Hiroya Tsukamoto

Hiroya Tsukamoto
June 19, 2020
7:00 PM
Ticket Link Coming Soon

Hiroya is a one-of-a-kind composer, guitarist, and singer-songwriter from Kyoto, Japan. He began playing the five-string banjo when he was thirteen and took up the guitar shortly after.

An international and Japanese-born musician will make his way to Ontario in March, bringing with him earthy and organic soundscapes that impart a mood of peace and tranquility. A one-of-kind composer, guitarist and singer-songwriter, Hiroya Tsukamoto will showcase his talent at Four Rivers Cultural Center on March 24 amid an audience at the Meyer McLean Performing Arts Theatre.

A guitarist and composer originally from Kyoto, Japan, Tsukamoto began playing the five-string banjo when he was 13, and took up guitar shortly after. In 2000, he received a scholarship to Berklee College of Music and came to the US. Because he
thought there are still many things to learn in the U.S. not only in school, but also being in the real music scene and from musicians, he stayed. Around the time he graduated he was focusing on jazz, so he moved to New York.

After moving to New York, he met and played with many talented musicians from all over the world, and that made him think that he can write any style of music and can play it very well.  Since then, Tsukamoto has performed both internationally and nationally, with several appearances on major television shows and six albums.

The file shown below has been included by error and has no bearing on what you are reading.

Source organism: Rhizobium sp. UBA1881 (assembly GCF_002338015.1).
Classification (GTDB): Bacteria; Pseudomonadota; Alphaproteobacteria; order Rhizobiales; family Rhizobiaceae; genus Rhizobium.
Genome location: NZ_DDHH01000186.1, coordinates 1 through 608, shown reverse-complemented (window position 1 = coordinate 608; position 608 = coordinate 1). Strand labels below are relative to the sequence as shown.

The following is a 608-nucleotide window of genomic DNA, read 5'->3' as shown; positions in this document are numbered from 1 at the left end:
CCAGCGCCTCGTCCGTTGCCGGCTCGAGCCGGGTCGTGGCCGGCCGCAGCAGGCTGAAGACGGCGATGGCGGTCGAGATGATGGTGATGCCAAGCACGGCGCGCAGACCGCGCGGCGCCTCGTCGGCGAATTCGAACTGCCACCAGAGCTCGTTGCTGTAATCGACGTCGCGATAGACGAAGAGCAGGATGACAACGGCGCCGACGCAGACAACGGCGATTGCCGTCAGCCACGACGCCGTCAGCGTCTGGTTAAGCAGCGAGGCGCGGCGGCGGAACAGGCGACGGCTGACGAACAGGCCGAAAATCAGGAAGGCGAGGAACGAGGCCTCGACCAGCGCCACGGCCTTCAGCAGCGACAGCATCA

Tsukamoto explains that his show is “a mixture of guitar songs, vocal songs (Japanese folk music and originals) and poetry with audience participation, adding that his music is cinematic guitar poetry that overdubs voice and guitar in real time and improv.

“I was looking for a phrase for how to describe my music. When I played in North Carolina about three years ago, I asked my concert organizer how to describe my music, and she came up with ‘Cinematic Guitar Poetry.’ I didn’t intend to make my music cinematic, but maybe [because] I write most of my music when I travel, many people mention that it has cinematic vibe or traveling image thought put to it,” Tsukamoto said.



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